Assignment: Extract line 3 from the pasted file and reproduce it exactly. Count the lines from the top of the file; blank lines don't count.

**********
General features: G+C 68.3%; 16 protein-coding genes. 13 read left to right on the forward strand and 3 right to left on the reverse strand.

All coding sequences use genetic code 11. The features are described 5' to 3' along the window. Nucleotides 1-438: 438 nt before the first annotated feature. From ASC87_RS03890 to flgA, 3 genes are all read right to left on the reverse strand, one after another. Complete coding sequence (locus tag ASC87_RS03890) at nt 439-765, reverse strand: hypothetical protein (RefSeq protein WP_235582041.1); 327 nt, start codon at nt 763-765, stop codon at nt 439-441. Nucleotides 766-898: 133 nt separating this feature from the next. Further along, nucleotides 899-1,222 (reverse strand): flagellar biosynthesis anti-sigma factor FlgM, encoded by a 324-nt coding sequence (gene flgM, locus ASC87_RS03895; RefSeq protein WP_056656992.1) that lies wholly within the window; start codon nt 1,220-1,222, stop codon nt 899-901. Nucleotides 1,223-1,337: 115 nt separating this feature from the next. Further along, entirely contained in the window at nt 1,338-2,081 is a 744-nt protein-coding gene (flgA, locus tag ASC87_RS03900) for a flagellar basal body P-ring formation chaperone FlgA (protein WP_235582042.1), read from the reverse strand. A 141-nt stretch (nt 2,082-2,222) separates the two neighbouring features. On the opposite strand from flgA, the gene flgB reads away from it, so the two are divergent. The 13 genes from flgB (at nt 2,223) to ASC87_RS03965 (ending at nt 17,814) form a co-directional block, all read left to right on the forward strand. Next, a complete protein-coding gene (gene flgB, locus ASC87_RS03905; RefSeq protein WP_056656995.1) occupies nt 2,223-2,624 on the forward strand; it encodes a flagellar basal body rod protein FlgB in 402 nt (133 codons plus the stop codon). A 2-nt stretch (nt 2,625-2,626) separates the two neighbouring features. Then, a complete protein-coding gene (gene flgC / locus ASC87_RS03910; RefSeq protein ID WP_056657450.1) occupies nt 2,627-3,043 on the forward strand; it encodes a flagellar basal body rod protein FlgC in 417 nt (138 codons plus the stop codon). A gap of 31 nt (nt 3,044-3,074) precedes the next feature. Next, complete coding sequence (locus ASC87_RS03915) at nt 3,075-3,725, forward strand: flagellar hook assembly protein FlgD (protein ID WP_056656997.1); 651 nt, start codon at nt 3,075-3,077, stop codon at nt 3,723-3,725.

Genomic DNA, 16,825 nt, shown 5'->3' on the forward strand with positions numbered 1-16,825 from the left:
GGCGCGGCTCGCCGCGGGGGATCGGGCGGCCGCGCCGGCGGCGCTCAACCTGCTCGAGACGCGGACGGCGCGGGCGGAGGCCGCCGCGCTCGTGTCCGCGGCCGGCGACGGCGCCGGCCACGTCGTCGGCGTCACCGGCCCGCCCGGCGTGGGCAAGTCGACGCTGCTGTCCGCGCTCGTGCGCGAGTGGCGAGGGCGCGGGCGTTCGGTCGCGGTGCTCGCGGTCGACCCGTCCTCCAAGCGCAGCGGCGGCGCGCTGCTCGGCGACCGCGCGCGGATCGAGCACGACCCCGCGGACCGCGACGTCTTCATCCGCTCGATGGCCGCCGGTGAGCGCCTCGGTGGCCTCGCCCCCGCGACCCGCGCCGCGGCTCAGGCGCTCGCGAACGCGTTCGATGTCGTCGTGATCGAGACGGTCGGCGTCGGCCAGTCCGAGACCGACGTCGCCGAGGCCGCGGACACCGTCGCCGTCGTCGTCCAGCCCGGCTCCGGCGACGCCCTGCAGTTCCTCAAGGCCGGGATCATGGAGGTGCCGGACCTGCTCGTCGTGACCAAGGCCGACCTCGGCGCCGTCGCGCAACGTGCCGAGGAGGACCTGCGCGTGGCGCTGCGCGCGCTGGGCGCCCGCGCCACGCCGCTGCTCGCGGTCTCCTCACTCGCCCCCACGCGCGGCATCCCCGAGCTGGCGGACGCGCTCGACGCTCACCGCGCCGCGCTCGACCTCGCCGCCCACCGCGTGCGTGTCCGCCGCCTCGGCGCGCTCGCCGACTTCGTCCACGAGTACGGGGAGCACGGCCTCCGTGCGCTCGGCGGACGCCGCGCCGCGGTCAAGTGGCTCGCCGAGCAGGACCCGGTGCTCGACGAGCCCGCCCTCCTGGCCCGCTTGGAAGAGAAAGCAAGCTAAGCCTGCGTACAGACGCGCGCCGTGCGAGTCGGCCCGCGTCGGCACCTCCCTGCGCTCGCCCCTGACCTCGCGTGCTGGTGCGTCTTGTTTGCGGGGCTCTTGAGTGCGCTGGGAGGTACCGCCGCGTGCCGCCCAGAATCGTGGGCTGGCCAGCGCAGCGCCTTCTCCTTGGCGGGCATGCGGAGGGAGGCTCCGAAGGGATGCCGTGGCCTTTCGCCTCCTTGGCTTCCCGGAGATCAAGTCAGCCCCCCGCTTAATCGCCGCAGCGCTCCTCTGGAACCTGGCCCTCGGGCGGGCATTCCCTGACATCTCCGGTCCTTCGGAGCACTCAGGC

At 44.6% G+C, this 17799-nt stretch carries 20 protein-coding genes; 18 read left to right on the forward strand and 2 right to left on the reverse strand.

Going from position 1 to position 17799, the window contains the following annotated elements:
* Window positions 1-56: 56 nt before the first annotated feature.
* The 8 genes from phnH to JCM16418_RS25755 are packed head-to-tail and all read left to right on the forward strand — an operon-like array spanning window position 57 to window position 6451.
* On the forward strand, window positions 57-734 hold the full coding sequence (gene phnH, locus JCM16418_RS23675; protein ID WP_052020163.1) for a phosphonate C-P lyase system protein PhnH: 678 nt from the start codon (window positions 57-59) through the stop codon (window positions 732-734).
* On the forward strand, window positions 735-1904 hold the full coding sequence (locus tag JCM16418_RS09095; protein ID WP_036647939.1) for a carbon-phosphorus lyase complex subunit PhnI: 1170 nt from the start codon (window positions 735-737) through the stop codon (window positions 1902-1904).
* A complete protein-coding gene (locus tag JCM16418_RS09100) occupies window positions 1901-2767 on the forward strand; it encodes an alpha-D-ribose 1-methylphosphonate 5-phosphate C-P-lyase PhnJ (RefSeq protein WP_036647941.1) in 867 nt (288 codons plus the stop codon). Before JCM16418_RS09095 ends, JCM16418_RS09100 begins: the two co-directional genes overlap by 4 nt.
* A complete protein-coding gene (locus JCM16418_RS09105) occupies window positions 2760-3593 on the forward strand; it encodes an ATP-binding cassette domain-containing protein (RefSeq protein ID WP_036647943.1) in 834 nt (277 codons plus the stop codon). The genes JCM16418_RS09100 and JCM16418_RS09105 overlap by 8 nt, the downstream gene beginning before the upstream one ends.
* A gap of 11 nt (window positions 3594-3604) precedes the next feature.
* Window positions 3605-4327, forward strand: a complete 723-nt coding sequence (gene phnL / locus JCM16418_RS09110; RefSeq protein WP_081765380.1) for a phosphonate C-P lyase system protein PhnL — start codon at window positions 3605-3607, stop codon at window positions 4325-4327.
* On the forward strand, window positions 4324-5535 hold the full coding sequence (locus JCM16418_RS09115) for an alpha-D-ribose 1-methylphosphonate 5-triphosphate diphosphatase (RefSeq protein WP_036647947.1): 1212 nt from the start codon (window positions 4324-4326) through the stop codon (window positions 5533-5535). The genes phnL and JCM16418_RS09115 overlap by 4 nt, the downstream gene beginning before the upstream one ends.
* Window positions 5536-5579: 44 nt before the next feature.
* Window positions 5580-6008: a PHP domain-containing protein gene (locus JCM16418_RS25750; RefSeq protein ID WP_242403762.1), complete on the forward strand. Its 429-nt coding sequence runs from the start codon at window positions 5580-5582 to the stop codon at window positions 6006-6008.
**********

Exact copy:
Genomic DNA, 16,825 nt, shown 5'->3' on the forward strand with positions numbered 1-16,825 from the left: